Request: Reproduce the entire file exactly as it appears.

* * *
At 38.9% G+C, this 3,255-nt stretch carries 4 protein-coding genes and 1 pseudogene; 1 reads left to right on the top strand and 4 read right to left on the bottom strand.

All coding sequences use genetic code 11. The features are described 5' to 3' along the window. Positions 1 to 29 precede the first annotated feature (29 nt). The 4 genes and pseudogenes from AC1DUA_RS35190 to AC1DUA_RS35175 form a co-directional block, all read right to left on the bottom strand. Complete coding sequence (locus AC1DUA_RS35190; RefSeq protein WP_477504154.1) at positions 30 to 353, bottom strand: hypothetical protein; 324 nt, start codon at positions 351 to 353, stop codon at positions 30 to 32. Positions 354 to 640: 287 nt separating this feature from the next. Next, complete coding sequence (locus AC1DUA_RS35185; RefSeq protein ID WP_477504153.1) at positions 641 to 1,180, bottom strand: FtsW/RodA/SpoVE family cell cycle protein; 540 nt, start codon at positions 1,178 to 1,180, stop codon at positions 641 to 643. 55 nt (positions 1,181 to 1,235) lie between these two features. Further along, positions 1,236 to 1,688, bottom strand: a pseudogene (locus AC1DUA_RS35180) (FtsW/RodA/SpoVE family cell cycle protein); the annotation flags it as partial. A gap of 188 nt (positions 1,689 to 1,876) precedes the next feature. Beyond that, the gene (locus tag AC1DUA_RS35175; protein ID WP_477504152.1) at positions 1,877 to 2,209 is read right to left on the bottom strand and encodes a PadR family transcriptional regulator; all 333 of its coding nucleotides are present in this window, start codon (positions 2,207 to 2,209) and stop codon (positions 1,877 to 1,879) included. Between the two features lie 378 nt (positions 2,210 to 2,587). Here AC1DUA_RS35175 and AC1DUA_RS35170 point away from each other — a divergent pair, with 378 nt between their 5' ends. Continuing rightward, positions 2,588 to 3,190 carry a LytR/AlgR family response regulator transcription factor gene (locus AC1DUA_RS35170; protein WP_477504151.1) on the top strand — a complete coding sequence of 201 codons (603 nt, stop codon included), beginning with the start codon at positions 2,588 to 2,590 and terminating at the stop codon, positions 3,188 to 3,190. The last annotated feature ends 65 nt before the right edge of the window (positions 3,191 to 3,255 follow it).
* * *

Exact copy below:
At 38.9% G+C, this 3,255-nt stretch carries 4 protein-coding genes and 1 pseudogene; 1 reads left to right on the top strand and 4 read right to left on the bottom strand.

All coding sequences use genetic code 11. The features are described 5' to 3' along the window. Positions 1 to 29 precede the first annotated feature (29 nt). The 4 genes and pseudogenes from AC1DUA_RS35190 to AC1DUA_RS35175 form a co-directional block, all read right to left on the bottom strand. Complete coding sequence (locus AC1DUA_RS35190; RefSeq protein WP_477504154.1) at positions 30 to 353, bottom strand: hypothetical protein; 324 nt, start codon at positions 351 to 353, stop codon at positions 30 to 32. Positions 354 to 640: 287 nt separating this feature from the next. Next, complete coding sequence (locus AC1DUA_RS35185; RefSeq protein ID WP_477504153.1) at positions 641 to 1,180, bottom strand: FtsW/RodA/SpoVE family cell cycle protein; 540 nt, start codon at positions 1,178 to 1,180, stop codon at positions 641 to 643. 55 nt (positions 1,181 to 1,235) lie between these two features. Further along, positions 1,236 to 1,688, bottom strand: a pseudogene (locus AC1DUA_RS35180) (FtsW/RodA/SpoVE family cell cycle protein); the annotation flags it as partial. A gap of 188 nt (positions 1,689 to 1,876) precedes the next feature. Beyond that, the gene (locus tag AC1DUA_RS35175; protein ID WP_477504152.1) at positions 1,877 to 2,209 is read right to left on the bottom strand and encodes a PadR family transcriptional regulator; all 333 of its coding nucleotides are present in this window, start codon (positions 2,207 to 2,209) and stop codon (positions 1,877 to 1,879) included. Between the two features lie 378 nt (positions 2,210 to 2,587). Here AC1DUA_RS35175 and AC1DUA_RS35170 point away from each other — a divergent pair, with 378 nt between their 5' ends. Continuing rightward, positions 2,588 to 3,190 carry a LytR/AlgR family response regulator transcription factor gene (locus AC1DUA_RS35170; protein WP_477504151.1) on the top strand — a complete coding sequence of 201 codons (603 nt, stop codon included), beginning with the start codon at positions 2,588 to 2,590 and terminating at the stop codon, positions 3,188 to 3,190. The last annotated feature ends 65 nt before the right edge of the window (positions 3,191 to 3,255 follow it).